Built 1905

Grand Opening 1906

Akron Opera House

The Akron Opera House was built in 1905, with the finishing work done inside by January 1906. The $18,000 building was erected by the American Insurance Company of Des Moines. The insurance company came into the community, and promised to build the town an Opera House if enough insurance was purchased. Local residents evidently supported this proposal enthusiastically, and the large building was erected. The largest building in downtown Akron, Iowa, in length, width, and height.  It was 46 by 90 feet, with a front elevation of 48 feet. The building was built of white pressed brick, with blue pressed brick trimmings. 

The balance of the second floor was devoted to the Opera House, with a capacity of nearly 600.  This consisted of the main floor, or “parquet,” wit raised seats in the rear. Above was a balcony, and reaching to a third story elevation was the gallery. The main floor ceiling height was 22 feet.

The stage extended the width of the building, 22 feet deep, with a 30 foot high ceiling.  The prescenium arch is 22 feet wide and 16 feet high. There were large dressing rooms, one on each side of the stage. The side walls, stage front, and metal ceiling were colored in light green.

The scenery, painted by the Flour City Scenic Company, of Minneapolis, was first class. Three beautiful drop curtains, each with different appropriate scenes, made a fully equipped theatre, said to compare favorably with those in Sioux City, Sioux Falls, or any smaller city theatres.

The new Opera House grand opening, February 15, 1906, presented “The Homeseekers,,” a domestic comedy-drama. The plot centered on the opening for settlement of the Sioux Indian reservation. The play was a disappointment for several reasons:
1) The three leading members of the company left the day before the opening on account of financial troubles.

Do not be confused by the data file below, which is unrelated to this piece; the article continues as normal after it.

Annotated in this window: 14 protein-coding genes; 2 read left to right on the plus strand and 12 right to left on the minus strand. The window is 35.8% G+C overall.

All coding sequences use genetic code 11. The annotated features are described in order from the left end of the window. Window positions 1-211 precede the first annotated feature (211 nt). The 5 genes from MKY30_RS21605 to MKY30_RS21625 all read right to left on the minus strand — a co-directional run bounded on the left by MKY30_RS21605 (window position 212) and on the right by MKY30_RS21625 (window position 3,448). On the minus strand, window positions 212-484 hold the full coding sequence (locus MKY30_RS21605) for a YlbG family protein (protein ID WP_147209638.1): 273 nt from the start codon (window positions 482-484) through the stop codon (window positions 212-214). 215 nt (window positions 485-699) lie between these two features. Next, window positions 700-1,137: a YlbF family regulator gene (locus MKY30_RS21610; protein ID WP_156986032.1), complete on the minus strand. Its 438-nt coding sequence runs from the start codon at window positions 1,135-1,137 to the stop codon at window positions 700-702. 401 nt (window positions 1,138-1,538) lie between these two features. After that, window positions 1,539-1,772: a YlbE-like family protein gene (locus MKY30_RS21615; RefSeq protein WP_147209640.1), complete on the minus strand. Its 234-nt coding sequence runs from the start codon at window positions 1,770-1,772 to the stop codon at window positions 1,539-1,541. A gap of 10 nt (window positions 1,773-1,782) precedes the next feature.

2) The man in charge of the scenery was on strike, which created long waits between acts.
3) Before the play, members of the company demanded their salaries in advance before they would appear.
4) Instead of cast of 20, half that number appeared.
5) Attendance was poor, attributed to high prices charged $5 and $2.50, the 1906 attendee critic felt this too expensive for a town of Akron’s size.

However, the Magee 5-piece orchestra from Sioux City furnished splendid music during the play and the dance that followed.

A representative of the American Life Insurance Company of Des Moines was present and congratulated the people of Akron and vicinity upon the fine theatre they had secured.

The first opera presented was the musical comedy, “The Rajah of Altara,” on February 28, 1906. The admission prices were dropped drastically to a more reasonable 75, 50 and 25 cents.

Supervision of activities at the Opera House were handled by a local manager. A percentage of admissions was paid the owners for maintenance and other expenses incurred. Reservations for performances was handled through the Cobb Drug Store.

The Opera House in Akron operated successfully for many years, providing a fine facility for lyceum speakers, medicine shows, school plays, boxing matches, basketball, dances, Chautauqua’s, high school graduations, political gatherings, church activities, and all kinds of music performances.

~Excerpts of the history written by Dennis Hultgren for the Akron Centennial book, Our Life 1882-1982, Akron, Iowa